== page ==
Toll-like receptor (TLR) signaling plays a crucial role in mediating innate immunity and, when deregulated, also contributes to the pathogenesis of inflammatory diseases. Better understanding of the molecular mechanisms regulating TLR signaling and inflammatory responses is highly significant for improving the therapeutic approaches in the treatment of inflammatory diseases. During the previous funding cycles, the PI?s laboratory has made seminal discoveries in this area. Moreover, we have generated a large body of innovative preliminary data that form a solid foundation for this continuation application. In particular, our preliminary studies demonstrated a crucial role for the protein kinase, TBK1, in controlling TLR signaling and preventing inflammatory disorders. Although TBK1 is known as a kinase that mediates type I interferon (IFN) induction and antiviral innate immunity, its in vivo functions have been poorly studied due to the lack of a viable mouse model. Using newly generated TBK1 conditional knockout (cKO) mice, we have discovered novel functions of TBK1 in the regulation of immune and inflammatory responses. Our preliminary studies have demonstrated a crucial role for TBK1 in controlling inflammatory responses by functioning in both innate immune cells and intestinal epithelial cells (IECs). Myeloid cell-conditional TBK1 KO (Tbk1-MKO) mice are hypersensitive to colitis induction and spontaneously develop aberrant adipose tissue expansion and inflammation. TBK1 negatively regulates TLR signaling and TLR-stimulated expression of proinflammatory cytokines in macrophages. We have further demonstrated that conditional deletion of TBK1 in IECs increases proinflammatory cytokine production and Th17 cell generation in the intestine, sensitizing mice for intestinal tumorigenesis. Based on these innovative findings, we hypothesize that TBK1 functions in both innate immune cells and IECs to regulate proinflammatory TLR signaling and inflammatory disorders. The overall objective of this continuation application is to elucidate the mechanism underlying the anti-inflammatory functions of TBK1. To accomplish this overall objective, we will perform two specific aims.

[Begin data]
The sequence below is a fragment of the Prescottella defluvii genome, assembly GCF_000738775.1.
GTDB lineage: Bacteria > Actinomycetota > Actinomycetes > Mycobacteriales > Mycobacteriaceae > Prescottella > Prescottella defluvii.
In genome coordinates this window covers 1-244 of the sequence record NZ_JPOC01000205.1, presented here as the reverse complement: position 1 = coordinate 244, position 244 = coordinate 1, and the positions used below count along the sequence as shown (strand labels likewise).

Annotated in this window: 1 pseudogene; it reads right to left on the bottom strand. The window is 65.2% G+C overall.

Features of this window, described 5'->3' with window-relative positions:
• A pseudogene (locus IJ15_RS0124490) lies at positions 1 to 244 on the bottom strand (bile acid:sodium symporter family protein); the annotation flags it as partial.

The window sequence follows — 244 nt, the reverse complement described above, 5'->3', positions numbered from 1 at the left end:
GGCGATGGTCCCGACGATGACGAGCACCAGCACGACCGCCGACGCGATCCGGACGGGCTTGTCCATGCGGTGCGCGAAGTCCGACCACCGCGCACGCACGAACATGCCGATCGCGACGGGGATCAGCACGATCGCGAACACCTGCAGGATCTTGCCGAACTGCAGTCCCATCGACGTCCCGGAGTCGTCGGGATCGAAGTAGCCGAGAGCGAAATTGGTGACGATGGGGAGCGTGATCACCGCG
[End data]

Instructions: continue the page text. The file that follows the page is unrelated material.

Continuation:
In Aim 1, we will examine how myeloid cell TBK1 regulates TLR signaling and inflammation.
In Aim 2, we will elucidate the mechanism by which TBK1 functions in IECs to regulate intestinal immune homeostasis and tumorigenesis. We believe that these proposed studies address novel mechanisms that regulate TLR signaling and inflammatory responses and will lead to high-impact results that substantially advance the field.
Toll-like receptor (TLR) signaling mediates host defense against infections, but deregulated TLR signaling is linked to inflammatory diseases. The proposed project addresses innovative questions regarding the mechanism underlying TLR signaling and inflammation and will lead to high-impact findings with therapeutic implications.
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